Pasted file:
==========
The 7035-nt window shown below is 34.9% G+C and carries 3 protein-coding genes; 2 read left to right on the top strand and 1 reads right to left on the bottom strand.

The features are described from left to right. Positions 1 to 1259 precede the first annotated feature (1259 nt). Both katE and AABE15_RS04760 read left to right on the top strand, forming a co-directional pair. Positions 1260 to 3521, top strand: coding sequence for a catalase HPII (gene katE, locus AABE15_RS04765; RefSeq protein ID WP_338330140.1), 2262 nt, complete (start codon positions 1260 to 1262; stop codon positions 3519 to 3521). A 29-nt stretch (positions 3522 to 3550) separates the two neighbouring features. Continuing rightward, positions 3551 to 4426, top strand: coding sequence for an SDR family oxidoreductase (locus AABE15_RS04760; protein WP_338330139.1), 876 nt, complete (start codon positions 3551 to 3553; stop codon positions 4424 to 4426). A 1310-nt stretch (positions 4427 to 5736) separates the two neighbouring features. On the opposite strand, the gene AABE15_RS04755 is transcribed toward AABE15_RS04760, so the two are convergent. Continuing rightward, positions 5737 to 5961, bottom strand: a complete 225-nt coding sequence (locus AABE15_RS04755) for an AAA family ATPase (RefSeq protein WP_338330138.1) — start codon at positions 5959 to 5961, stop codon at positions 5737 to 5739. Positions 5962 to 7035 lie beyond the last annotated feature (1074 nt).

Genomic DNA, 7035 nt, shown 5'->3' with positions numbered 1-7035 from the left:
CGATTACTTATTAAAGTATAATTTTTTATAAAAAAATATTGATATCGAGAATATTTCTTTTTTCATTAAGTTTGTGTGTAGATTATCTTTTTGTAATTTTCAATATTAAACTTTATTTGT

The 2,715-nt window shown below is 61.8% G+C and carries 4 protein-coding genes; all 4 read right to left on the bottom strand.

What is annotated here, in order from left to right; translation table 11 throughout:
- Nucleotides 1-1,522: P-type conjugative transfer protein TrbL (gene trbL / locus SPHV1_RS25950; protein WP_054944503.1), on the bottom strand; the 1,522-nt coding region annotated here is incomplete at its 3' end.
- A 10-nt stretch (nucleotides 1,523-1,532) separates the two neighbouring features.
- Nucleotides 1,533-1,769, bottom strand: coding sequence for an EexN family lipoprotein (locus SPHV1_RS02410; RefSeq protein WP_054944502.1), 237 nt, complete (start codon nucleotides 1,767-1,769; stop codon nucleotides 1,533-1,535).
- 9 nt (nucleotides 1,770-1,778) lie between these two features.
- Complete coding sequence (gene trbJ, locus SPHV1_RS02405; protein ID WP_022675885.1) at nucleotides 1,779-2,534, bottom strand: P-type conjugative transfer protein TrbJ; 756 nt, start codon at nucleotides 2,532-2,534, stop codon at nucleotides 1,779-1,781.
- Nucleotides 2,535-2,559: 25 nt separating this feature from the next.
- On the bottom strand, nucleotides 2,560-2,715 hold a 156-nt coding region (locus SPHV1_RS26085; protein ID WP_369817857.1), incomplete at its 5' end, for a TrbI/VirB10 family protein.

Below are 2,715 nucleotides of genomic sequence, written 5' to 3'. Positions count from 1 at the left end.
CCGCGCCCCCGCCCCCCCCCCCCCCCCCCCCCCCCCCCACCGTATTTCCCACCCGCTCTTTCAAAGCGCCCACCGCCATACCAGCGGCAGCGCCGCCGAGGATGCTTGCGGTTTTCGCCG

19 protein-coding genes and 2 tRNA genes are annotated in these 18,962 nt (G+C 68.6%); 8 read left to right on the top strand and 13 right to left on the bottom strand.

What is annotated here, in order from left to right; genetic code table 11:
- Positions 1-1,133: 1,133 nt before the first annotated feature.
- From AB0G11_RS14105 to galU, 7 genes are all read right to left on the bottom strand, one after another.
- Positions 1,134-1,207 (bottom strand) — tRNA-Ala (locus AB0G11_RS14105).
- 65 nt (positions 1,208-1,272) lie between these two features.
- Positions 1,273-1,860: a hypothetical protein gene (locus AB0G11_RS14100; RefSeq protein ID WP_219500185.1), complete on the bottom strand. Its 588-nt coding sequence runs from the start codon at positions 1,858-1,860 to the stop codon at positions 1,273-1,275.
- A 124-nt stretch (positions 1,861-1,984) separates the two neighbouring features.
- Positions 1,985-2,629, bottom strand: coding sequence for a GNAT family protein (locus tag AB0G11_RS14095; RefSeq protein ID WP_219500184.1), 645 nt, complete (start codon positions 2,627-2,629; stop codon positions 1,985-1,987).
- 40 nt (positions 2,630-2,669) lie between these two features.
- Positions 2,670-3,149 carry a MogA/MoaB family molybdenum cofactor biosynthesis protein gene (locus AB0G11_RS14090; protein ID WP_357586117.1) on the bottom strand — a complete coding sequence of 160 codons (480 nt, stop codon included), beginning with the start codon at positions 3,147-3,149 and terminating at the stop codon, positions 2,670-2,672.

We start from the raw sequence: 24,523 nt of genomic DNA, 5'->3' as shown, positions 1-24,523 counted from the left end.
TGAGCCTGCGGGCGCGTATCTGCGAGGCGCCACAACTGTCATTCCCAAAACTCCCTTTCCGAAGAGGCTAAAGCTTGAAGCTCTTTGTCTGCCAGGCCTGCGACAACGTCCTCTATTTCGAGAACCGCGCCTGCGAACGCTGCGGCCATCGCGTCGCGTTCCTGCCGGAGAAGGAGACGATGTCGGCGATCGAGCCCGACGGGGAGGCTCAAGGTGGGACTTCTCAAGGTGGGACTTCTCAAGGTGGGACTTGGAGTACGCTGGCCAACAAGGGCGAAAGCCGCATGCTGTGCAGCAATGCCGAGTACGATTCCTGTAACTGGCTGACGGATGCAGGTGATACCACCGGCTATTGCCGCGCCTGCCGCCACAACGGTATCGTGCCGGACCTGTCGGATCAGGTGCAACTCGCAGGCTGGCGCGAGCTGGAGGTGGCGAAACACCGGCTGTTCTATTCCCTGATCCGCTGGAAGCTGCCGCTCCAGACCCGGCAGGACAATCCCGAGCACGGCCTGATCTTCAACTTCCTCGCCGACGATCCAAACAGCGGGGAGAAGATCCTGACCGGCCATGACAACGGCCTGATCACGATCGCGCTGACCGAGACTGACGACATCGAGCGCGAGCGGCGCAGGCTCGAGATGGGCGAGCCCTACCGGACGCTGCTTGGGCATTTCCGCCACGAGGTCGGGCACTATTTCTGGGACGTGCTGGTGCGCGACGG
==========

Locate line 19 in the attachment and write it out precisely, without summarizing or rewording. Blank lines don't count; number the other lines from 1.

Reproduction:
- From AB0G11_RS14105 to galU, 7 genes are all read right to left on the bottom strand, one after another.